The second solstice of 2015 will occur exactly tomorrow and tonight. You read that correctly. Our biannual Solstices are precise events that can be measured and predicted by astronomers and anyone who understands the planetary dynamics and statistics of our home planet.
Why did I write that the solstice will happen exactly tomorrow and tonight? That’s easy to answer, Time Zones. The December 2015 solstice is at 04:48 UTC December 22nd. Since Universal Time is reckoned for the Prime Meridian (coincides with Greenwich Mean Time), we can easily see that 04:48 UTC will be different from times in different local standard zones.
For example, when it’s 4:48 AM on December 22nd in London, UK, we subtract six hours for Norfolk, Nebraska in the US Central Time Zone and come up with 10:48 PM on December 21st. Hence, solstice occurs simultaneously on two calendar dates. My wall calendars’ December pages signify the First Day of Winter is the 22nd. This is so because of the Prime Meridian calculation and because the 22nd will be the first full day of Winter.
Of course, South of the Equator, their December calendars say that day is the First Day of Summer. Because the Web is global in scope, I’m careful to use the name Solstice rather than the names of the seasons when I write about astronomical events.
We are familiar with the facts regarding the lengthening and shortening of the amount of time each hemisphere experiences darkness and sunlight. We may also be aware that solstice in the Northern Hemisphere has determined when the world celebrates the major holiday season. In effect, our culture might be called “hemispheric-centric”.
We depict Santa Claus in heavy blizzard-ready clothing making his rounds in North America; but can we visualize him wearing cargo shorts, a tropical print shirt, and sunglasses in Australia on the same day?
When using a search engine to find out about December Solstice celebrations for Argentina, I found a few entries for summertime in Argentina, but halfway down the first page, I found listings of the usual Northern Hemisphere’s wintertime articles for this month. Articles about Argentina’s December holidays is generic and sparse. The mentions that I found are written from the perspective of tourists, not native Argentinians. The official listings only show Roman Catholic oriented holidays and Christmas around the December solstice. Perhaps I should add that interesting nation to my bucket list so I can find out, first-hand.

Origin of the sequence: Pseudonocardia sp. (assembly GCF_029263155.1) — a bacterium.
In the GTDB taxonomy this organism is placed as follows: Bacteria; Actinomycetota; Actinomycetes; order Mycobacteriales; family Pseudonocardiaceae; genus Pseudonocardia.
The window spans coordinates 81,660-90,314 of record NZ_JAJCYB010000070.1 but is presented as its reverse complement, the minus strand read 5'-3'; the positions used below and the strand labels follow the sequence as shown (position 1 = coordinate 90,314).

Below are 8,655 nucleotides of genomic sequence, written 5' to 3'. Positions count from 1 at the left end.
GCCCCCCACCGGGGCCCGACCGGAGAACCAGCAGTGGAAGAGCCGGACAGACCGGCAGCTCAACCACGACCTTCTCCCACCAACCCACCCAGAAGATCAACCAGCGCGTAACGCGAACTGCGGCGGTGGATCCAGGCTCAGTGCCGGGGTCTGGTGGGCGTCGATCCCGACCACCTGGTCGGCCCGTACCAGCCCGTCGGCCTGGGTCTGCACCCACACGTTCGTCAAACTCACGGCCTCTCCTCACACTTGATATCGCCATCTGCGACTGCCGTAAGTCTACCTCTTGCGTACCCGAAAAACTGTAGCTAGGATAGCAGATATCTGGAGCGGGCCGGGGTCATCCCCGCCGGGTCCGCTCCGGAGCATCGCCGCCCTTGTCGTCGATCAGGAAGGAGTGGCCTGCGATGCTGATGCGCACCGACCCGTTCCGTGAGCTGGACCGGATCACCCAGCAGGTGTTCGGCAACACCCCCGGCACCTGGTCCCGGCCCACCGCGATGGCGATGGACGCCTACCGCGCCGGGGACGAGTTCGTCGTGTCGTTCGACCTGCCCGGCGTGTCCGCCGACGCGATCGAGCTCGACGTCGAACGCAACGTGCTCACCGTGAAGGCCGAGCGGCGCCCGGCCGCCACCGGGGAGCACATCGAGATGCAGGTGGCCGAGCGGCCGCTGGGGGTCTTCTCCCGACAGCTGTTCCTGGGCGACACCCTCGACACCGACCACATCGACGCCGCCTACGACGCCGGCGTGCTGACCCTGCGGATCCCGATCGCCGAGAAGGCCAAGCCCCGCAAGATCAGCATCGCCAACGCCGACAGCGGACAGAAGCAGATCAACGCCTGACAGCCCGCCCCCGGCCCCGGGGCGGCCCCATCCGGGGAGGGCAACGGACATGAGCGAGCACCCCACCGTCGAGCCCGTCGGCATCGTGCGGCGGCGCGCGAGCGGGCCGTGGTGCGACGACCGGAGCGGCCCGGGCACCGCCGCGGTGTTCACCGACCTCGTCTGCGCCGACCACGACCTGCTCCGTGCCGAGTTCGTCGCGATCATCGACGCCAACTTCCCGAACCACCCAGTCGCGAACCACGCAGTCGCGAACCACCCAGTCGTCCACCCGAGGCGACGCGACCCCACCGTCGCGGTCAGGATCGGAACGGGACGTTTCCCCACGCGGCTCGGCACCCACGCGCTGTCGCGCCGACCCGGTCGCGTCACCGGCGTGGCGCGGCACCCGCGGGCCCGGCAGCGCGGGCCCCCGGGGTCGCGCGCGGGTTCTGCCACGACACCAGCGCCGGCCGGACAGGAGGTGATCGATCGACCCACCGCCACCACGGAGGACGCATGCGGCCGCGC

The rest of the Argentina search reverted to Northern Hemisphere events. There is a wealth of information about Christmas. There is New Year’s Day which doesn’t necessarily happen on January 1st in all cultures. There are the ancient Druidic observations and the more contemporary Wiccan celebrations of December. Then there are the Halcyon Days I wrote about a few days ago.
In Scandinavia and neighboring areas of Europe we find Jule or Yule. Some other traditions include Mummers Plays that depict battles between the Oak King and the Holly King. There is Wassailing that goes back to antique Romania and ancient Rome. There is also the wild Roman Holiday season of Saturnalia. All of these and others have shaped contemporary Christmas observations, including the very date, December 25th.
Most of the Solstice lists neglect to mention Asian traditions around this time of year. I’ll mention a few of the more popular observances. Most noteworthy is the Dongzhi Festival that is celebrated around solstice in China. It is important as a feast day. This is when many families eat meals that feature a special round, sweet dumpling called “tāngyuán”.
On the 31st into the first days of January, Japanese celebrate Shogatsu. This is one of the most important holidays in Japan. Traditional, pickled foods are prepared and served in lacquered boxes to save the mother from having to cook for three days. Otherwise, overall housecleaning is performed and homes are festivally decorated.
Earlier this month, many of my fellow Buddhists and I celebrated Bodhi Day on December 8th. This moveable date is the traditional observation of the day that Shakyamuni Buddha attained enlightenment beneath the Bodhi Tree at Bodhgaya, India.
There is a wealth of events to celebrate this month, so enjoy your favorites and try a few of the less familiar ones, too.